According to a security protocol signed on December 7, 2021 and obtained by Nordic Monitor, Turkey will send a police force of 3,250 officers to Qatar, including members of the notorious special operations unit, during the FIFA World Cup to be held in November-December 2022. Turkey will not be responsible for damages or compensation arising out of the actions of the Turkish National Police, known for its disproportionate use of force at public events.
It was first revealed in 2019 that Turkey would send a police force to Qatar during the 2022 World Cup, with Turkey and Qatar signing a security protocol. The protocol, titled “Letter of Intent on Cooperation in Mega Event Implementation,” was signed by Turkish Deputy Interior Minister Muhterem Ince and Brig. Gen. Ibrahim Khalil Al-Mohannadi, head of the Legal Affairs and Communication Unit in the Security and Safety Operations Committee of FIFA World Cup 2022, on October 31, 2019, in Ankara during the visit of Qatari Prime Minister Abdullah bin Nasser bin Khalifa al-Thani.Qatar-Turkish Police force
After the protocol was ratified by the Turkish Parliament, a new protocol with concrete details was signed during a visit by President Recep Tayyip Erdoğan to Doha on December 7, 2021. According to the new protocol, the Turkish police force will include 3,000 riot police who will be ready to intervene in possible demonstrations or fights between fans as well as 100 members of the special operations unit, advisors and a general coordinator in charge of the force.
According to the agreement, all transportation, accommodation and other expenses of the police officers to be deployed to Qatar will be covered by the host country. In addition, sim cards and Internet packages will be allocated to the policemen. Turkey requested that all personnel stay in the same place if possible.
The Turkish side will also assist Qataris in preventing possible terrorist bombings. In addition to bomb experts, 50 bomb-detection dogs and their handlers will accompany the force. The Turkish police have a total of 132 bomb-detection dogs, almost half of which will be assigned to the World Cup.
Interior Minister Süleyman Soylu announced this week that the Turkish police have also trained 677 Qatari police officers for the World Cup. Qatar had sought foreign assistance simply because the number of police officers in Qatar is not adequate to handle the large crowds. Due to difficulties Qatar experienced with neighboring Arab countries in the past, it turned to its ally Turkey for help. Qatar and Turkey have been in close cooperation in recent years. Turkish opposition circles claim that Turkish President Erdoğan and Emir Tamim bin Hamad Al Thani are business partners. Critics frequently allege that the real owners of the factories and companies in Turkey that Qatari businessmen have recently bought are the Erdoğan family.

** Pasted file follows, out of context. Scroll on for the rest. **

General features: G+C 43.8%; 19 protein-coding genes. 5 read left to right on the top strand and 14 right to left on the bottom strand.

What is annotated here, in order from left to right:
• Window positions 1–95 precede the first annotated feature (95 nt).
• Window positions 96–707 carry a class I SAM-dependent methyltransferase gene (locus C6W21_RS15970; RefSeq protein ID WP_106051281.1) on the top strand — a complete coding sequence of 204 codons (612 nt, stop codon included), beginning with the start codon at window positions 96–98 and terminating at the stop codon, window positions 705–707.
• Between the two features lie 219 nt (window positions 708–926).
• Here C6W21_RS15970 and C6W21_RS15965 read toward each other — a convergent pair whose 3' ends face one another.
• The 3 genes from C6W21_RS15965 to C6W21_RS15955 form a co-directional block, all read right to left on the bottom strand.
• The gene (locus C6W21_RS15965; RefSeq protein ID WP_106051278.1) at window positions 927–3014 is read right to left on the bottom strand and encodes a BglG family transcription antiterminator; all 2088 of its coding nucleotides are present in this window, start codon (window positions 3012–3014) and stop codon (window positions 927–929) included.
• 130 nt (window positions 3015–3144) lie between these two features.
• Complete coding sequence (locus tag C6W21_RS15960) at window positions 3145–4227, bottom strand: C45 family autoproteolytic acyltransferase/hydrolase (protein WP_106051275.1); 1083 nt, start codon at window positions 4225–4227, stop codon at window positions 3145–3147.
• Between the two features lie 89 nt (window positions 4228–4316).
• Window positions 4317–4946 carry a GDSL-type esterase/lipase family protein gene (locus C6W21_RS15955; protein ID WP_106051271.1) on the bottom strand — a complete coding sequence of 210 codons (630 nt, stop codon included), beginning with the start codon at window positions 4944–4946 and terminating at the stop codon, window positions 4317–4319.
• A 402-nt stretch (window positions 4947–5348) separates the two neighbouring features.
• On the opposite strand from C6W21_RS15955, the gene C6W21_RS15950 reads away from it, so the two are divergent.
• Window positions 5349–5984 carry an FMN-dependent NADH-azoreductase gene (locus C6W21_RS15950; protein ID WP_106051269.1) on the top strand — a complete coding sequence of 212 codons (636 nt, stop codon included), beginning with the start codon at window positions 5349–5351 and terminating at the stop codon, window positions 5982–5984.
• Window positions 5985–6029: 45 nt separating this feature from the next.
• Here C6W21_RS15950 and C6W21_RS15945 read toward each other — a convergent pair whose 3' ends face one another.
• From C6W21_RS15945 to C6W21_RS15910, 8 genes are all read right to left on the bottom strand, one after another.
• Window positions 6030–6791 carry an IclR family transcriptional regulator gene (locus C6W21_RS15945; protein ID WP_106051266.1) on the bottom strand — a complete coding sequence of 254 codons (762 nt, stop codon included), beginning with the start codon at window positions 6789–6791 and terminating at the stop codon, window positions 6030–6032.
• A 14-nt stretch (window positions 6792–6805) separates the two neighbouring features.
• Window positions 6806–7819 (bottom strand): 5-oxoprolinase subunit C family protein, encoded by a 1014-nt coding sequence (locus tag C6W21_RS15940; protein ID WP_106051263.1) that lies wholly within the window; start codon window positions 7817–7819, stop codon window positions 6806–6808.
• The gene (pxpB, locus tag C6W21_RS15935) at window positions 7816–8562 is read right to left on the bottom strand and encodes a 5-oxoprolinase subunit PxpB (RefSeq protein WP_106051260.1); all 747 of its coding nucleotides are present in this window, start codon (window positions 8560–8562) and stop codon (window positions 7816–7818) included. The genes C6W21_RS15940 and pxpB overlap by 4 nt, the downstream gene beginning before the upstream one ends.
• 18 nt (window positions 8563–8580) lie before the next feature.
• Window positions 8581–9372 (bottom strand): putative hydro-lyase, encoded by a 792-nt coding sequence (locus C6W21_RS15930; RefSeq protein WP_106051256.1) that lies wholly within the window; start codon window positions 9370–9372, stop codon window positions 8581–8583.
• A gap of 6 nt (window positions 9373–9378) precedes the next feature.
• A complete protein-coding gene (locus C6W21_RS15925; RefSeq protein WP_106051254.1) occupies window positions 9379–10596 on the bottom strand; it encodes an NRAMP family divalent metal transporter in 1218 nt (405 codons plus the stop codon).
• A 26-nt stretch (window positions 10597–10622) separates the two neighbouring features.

During the parliamentary debate over the first protocol, opposition lawmakers criticized the use of the Turkish police as “mercenaries,” rejecting any experience on the part of the Turkish police, which was stated as one of the reasons for the protocol, given the fact that Turkey is not hosting a major sports event.
The Turkish police are frequently criticized by human rights defenders for the disproportionate force they use at demonstrations. It is a matter of curiosity how the police, who don’t hesitate to use violence against football hooligans at home, will intervene with international hooligans. Experts claim that the Turkish police will act carefully so as not to provoke an international backlash and damage good relations with Qatar.
The special operations unit, which is part of the police force going to Qatar, is widely used in counterterrorism operations in Turkey. Consisting mainly of nationalist policemen, the unit is criticized for human rights violations, especially in areas heavily populated by Kurds.
According to the agreement, the Turkish police will not be responsible for any damages they may cause or any compensation arising out of their actions. President Erdoğan, in the rationale for the agreement he sent to parliament for ratification, stated that the Turkish police will be on duty in Qatar, which will be an opportunity for them to show their experience in the international arena. The protocol is expected to receive parliamentary approval in the near future.
Nordic Monitor previously revealed the Turkish government’s plans to augment its military base in Qatar with naval and air assets in addition to land troops, expanding what started off as a small base into a joint force headquarters. According to the document, the Turkish military force at its base in Qatar will grow to 3,000 troops. In addition to military personnel, the deployment of police units will increase Turkey’s visibility in the Gulf.